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Every blog has its day

August 14, 2005|By: Elia Powers

MY OBJECTIVE WAS OUTLINED IN AN e-mail and was sent on July 26, 2005,

to a consortium of Newsport-Mesa newsmakers:

Dear (Sir or Ms.),

This is Elia Powers from the Daily Pilot newspaper. I am writing

an article about bloggers in Newport-Mesa and am looking to see what

blogs some of our residents read and write. If you could respond by

e-mail with your name, I would appreciate it.

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The number of blogs doubles every five months, according to

Technorati, a blog-tracking firm. Right now, there are approximately

14.2 million of them, and I wanted to know more about the bloggers in

our midst. Here's what my inquiry revealed.

POST NO. 1: THE MEANING OF A BLOG

It's difficult to discern true emotion over the Internet, yet

parts of Kiril Kundurazieff's e-mail did seem unmistakably sincere.

"Being online, and then becoming a blogger, changed my life," he

wrote.

And so, for this story, it seemed essential to contact

Kundurazieff, a longtime Costa Mesa resident who moved to Santa Ana a

month ago when his apartment lease ended.

Pre-interview research was a cinch. There's no shortage of space

on the Web, and Kundurazieff takes full advantage, including enough

personal fodder to piece together a short autobiography.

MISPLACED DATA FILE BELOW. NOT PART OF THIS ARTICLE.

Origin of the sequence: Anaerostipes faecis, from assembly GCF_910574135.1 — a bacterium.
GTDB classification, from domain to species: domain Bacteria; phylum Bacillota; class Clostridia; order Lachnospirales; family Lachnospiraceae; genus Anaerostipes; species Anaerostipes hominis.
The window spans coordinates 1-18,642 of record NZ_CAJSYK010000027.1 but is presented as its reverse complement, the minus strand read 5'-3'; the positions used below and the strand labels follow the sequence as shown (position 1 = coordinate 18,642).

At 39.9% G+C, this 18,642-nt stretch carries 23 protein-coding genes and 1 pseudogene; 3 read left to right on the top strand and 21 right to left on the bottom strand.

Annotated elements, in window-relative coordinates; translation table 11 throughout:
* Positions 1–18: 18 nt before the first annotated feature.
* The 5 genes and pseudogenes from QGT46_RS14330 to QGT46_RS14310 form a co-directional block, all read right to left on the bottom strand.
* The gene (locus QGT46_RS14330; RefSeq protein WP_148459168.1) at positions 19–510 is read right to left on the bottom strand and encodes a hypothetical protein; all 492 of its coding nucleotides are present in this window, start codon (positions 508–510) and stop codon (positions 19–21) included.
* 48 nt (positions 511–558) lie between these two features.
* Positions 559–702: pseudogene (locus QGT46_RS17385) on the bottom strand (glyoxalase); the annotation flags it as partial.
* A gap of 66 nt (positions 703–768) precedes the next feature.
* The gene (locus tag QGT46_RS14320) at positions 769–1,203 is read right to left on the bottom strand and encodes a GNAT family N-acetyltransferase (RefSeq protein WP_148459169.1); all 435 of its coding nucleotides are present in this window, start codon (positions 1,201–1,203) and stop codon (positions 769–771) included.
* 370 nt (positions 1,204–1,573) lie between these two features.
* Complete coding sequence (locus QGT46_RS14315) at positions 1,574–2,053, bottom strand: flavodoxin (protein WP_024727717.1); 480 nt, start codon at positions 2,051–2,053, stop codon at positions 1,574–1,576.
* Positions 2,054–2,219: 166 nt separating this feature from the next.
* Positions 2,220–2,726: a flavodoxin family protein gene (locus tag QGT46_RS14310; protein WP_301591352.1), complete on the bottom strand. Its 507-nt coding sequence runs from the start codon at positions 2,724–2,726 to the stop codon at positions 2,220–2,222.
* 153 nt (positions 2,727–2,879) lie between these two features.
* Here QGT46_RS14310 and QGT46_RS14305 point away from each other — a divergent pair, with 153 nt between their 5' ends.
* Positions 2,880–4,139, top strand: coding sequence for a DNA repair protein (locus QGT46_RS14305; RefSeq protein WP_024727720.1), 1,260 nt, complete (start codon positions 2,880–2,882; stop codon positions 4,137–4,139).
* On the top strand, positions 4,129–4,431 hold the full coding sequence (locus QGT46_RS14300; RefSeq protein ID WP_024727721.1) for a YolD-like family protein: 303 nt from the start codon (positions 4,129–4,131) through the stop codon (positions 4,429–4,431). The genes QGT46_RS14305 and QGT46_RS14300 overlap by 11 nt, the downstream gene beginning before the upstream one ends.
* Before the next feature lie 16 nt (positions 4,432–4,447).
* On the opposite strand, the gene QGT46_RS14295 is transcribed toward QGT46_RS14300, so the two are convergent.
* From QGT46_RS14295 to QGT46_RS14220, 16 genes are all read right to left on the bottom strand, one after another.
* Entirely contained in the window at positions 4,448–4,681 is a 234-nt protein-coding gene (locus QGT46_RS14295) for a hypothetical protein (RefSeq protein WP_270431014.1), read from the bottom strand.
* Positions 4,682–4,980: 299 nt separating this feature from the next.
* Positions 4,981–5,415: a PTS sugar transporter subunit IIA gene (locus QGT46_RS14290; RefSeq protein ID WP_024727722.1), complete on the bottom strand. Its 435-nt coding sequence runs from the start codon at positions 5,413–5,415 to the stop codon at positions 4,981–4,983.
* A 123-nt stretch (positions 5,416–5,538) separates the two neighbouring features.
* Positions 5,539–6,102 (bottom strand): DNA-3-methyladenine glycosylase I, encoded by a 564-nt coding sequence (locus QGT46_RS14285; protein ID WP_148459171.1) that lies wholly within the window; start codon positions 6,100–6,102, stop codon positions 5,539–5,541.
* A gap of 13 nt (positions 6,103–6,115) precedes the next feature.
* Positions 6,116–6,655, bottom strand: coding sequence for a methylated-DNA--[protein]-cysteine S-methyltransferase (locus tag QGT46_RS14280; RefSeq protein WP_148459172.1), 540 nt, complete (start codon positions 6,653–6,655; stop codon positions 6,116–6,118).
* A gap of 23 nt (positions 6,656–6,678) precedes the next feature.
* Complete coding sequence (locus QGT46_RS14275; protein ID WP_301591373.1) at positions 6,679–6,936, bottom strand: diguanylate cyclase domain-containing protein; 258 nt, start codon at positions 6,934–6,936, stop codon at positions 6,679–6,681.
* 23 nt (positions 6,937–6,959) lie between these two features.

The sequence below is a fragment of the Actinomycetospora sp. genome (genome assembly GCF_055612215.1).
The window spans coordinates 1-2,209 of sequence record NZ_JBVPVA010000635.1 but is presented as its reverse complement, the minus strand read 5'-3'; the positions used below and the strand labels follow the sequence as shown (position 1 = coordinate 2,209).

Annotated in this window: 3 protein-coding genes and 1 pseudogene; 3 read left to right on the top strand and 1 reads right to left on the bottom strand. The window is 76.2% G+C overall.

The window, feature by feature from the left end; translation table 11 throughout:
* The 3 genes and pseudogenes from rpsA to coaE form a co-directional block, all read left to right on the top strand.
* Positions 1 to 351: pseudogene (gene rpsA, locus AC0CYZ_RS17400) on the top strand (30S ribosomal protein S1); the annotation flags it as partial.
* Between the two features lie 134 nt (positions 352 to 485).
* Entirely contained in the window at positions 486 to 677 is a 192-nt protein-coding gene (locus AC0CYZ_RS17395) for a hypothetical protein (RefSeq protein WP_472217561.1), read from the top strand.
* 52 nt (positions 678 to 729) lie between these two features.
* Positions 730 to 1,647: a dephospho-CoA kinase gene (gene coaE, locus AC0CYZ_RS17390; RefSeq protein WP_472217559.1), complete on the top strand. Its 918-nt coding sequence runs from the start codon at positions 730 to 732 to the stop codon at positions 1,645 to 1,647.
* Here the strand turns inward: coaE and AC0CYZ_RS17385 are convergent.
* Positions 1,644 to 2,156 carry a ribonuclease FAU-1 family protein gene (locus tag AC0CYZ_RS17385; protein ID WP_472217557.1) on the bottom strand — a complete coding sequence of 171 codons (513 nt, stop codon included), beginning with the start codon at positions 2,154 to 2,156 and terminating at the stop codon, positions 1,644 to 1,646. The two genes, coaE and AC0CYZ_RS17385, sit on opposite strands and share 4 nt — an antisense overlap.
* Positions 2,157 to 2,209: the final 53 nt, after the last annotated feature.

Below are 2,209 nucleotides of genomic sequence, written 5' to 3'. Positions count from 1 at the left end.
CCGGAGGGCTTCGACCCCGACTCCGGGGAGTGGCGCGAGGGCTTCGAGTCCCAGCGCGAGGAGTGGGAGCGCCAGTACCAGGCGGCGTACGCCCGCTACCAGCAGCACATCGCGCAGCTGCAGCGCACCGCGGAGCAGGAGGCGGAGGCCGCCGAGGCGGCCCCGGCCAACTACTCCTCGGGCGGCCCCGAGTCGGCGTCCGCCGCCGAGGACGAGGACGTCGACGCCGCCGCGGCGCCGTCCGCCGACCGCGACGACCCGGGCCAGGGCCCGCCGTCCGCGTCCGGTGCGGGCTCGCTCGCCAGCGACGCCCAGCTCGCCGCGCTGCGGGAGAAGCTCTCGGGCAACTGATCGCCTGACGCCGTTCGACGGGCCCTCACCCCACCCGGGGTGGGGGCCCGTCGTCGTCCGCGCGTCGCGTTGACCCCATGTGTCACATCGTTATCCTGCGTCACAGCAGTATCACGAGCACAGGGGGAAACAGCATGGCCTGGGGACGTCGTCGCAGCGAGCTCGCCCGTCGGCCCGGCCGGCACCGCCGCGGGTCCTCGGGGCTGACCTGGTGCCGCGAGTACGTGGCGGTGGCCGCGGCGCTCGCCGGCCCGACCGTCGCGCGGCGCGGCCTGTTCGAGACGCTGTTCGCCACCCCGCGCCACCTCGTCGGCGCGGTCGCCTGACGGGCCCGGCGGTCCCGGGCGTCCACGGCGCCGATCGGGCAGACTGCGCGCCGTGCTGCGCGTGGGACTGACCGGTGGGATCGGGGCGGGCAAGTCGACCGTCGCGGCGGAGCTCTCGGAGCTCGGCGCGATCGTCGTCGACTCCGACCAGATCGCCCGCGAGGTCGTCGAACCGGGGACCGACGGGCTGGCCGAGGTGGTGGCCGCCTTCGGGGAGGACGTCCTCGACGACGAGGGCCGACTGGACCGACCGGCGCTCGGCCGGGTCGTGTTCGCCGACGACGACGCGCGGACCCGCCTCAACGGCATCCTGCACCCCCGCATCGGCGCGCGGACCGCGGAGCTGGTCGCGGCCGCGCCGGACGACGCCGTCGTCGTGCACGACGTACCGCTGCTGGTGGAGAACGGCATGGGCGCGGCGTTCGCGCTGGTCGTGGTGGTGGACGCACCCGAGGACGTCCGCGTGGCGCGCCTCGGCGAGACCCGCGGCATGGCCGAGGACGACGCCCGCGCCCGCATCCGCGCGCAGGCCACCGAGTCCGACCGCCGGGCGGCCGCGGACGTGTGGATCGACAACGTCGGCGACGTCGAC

Like many who call themselves bloggers, Kundurazieff keeps his

postings close to home.

He writes about his daily experiences, his favorite restaurants,

even his politics.

In a one-week span, he described in detail a 45-minute tour of

Newport Beach's new Mormon temple and a 27-mile bicycle tour of Costa

Mesa.

Some of Kundurazieff's readers simply know him as the Cycling

Dude, the name of his 2-year-old blog dedicated to transportation on

two wheels. (He doesn't own a car.) Others know him from Sneakeasy's

Joint, the online diary he jokingly used to refer to as "Huntingport

Mesa's #1 Blog."

One thing was certain: Communicating with Kundurazieff would be

easy. If nothing else, bloggers are attentive to reader inquiries.

What good is your name and what value is this medium if you aren't

responding in real time?

The e-mail messages shot back and forth. It was time to use the

old-fashioned method of corresponding. The phone rang.

POST NO. 2: THE CATALYST

On a hectic Friday morning, a message flashes across my computer

screen: "I thought you might be interested in seeing the Web log I

launched recently."

The author is Geoff West, a Costa Mesa resident and an opinion

writer whose commentary regularly appears in the Daily Pilot's Forum

pages.

The link leads to A Bubbling Cauldron, a new site devoted

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